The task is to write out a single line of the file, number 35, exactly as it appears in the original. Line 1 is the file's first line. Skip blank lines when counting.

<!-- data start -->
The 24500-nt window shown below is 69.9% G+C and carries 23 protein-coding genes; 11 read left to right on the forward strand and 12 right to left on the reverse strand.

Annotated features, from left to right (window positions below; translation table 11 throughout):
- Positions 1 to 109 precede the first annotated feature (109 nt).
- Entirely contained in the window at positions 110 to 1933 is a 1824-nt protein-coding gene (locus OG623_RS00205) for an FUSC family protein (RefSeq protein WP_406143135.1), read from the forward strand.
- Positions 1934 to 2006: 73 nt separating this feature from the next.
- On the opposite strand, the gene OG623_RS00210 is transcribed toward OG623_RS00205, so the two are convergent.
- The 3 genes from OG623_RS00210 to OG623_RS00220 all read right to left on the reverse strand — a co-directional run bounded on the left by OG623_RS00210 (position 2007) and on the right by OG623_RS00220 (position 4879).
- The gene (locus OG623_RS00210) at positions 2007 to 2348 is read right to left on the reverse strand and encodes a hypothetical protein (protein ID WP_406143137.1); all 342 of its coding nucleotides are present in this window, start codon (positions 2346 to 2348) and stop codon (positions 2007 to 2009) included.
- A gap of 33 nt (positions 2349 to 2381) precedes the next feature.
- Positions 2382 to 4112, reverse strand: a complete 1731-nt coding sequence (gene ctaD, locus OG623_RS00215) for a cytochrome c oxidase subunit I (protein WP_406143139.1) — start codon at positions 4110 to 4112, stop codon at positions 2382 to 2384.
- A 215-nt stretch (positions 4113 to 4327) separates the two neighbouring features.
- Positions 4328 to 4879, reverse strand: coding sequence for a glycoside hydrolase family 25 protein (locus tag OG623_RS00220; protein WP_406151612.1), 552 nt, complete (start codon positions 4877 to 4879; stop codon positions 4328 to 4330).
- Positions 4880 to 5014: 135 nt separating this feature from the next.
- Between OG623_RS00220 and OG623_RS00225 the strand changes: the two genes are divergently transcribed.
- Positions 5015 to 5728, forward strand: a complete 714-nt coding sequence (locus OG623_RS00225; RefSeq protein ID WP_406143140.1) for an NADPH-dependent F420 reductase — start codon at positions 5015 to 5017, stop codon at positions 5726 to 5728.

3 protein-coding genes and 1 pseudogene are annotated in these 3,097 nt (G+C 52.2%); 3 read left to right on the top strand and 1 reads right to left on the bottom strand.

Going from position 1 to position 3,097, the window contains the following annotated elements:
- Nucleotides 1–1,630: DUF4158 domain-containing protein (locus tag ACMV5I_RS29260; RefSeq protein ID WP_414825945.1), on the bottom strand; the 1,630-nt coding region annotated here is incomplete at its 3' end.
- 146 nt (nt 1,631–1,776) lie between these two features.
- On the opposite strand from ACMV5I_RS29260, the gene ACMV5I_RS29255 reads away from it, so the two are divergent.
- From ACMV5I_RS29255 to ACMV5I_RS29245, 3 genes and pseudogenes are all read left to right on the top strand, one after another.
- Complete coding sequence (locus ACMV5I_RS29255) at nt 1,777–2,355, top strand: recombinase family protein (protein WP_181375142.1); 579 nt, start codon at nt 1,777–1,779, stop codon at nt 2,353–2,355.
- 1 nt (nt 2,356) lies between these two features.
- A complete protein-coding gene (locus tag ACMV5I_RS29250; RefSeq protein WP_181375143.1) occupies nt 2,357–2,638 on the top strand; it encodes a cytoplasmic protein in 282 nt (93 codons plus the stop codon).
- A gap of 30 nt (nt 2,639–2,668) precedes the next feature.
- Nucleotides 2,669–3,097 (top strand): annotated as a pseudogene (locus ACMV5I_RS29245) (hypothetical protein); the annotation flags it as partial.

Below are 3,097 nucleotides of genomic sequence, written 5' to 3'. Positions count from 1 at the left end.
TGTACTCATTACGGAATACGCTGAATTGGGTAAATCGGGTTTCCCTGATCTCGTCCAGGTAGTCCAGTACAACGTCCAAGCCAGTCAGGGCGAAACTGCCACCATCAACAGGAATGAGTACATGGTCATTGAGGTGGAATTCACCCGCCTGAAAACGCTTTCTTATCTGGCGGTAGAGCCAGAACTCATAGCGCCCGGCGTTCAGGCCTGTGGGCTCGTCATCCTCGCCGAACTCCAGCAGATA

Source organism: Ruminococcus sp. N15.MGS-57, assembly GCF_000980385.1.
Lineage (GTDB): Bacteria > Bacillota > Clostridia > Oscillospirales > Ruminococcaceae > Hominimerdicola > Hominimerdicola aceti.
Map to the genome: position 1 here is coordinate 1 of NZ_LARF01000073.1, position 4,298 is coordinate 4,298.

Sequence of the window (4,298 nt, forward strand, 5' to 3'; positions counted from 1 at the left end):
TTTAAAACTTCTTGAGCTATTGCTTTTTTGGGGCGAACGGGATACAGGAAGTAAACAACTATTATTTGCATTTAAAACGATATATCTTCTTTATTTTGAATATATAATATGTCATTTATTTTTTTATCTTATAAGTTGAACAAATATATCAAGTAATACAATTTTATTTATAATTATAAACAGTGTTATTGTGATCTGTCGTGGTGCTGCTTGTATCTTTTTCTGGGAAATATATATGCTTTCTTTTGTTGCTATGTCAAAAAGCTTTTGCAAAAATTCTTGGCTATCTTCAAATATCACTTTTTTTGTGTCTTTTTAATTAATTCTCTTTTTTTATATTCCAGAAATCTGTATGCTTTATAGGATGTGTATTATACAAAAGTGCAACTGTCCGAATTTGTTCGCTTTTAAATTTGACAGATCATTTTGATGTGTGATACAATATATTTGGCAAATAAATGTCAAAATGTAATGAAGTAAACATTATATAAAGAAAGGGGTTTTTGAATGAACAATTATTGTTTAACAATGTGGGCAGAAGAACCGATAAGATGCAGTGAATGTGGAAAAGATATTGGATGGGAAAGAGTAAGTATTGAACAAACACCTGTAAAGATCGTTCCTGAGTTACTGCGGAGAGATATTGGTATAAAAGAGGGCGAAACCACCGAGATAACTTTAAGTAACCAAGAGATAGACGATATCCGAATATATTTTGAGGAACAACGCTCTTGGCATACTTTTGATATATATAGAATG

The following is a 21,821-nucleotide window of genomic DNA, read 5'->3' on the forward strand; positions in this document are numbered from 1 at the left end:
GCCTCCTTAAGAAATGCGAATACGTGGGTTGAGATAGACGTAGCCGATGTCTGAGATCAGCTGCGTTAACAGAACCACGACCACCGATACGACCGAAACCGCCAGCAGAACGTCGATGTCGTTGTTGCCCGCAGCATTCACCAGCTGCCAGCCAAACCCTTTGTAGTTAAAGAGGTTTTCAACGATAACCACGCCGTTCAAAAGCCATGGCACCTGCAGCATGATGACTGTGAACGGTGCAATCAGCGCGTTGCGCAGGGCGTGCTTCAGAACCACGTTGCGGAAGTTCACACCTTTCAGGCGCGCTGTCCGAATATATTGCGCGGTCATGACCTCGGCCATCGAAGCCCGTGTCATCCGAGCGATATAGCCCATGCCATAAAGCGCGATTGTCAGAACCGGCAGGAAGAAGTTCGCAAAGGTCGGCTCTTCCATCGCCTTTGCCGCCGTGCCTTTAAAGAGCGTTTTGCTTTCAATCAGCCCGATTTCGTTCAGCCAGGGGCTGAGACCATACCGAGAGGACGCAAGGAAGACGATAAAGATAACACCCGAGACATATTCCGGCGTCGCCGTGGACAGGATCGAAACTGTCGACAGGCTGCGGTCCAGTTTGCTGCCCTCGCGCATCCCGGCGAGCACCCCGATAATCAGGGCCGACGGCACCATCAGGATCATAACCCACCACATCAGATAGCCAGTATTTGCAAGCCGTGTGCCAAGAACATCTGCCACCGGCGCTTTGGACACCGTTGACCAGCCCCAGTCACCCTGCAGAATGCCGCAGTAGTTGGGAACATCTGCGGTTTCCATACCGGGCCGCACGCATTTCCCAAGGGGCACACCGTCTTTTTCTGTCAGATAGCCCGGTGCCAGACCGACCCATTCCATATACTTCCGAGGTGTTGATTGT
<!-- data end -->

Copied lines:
GCCTCCTTAAGAAATGCGAATACGTGGGTTGAGATAGACGTAGCCGATGTCTGAGATCAGCTGCGTTAACAGAACCACGACCACCGATACGACCGAAACCGCCAGCAGAACGTCGATGTCGTTGTTGCCCGCAGCATTCACCAGCTGCCAGCCAAACCCTTTGTAGTTAAAGAGGTTTTCAACGATAACCACGCCGTTCAAAAGCCATGGCACCTGCAGCATGATGACTGTGAACGGTGCAATCAGCGCGTTGCGCAGGGCGTGCTTCAGAACCACGTTGCGGAAGTTCACACCTTTCAGGCGCGCTGTCCGAATATATTGCGCGGTCATGACCTCGGCCATCGAAGCCCGTGTCATCCGAGCGATATAGCCCATGCCATAAAGCGCGATTGTCAGAACCGGCAGGAAGAAGTTCGCAAAGGTCGGCTCTTCCATCGCCTTTGCCGCCGTGCCTTTAAAGAGCGTTTTGCTTTCAATCAGCCCGATTTCGTTCAGCCAGGGGCTGAGACCATACCGAGAGGACGCAAGGAAGACGATAAAGATAACACCCGAGACATATTCCGGCGTCGCCGTGGACAGGATCGAAACTGTCGACAGGCTGCGGTCCAGTTTGCTGCCCTCGCGCATCCCGGCGAGCACCCCGATAATCAGGGCCGACGGCACCATCAGGATCATAACCCACCACATCAGATAGCCAGTATTTGCAAGCCGTGTGCCAAGAACATCTGCCACCGGCGCTTTGGACACCGTTGACCAGCCCCAGTCACCCTGCAGAATGCCGCAGTAGTTGGGAACATCTGCGGTTTCCATACCGGGCCGCACGCATTTCCCAAGGGGCACACCGTCTTTTTCTGTCAGATAGCCCGGTGCCAGACCGACCCATTCCATATACTTCCGAGGTGTTGATTGT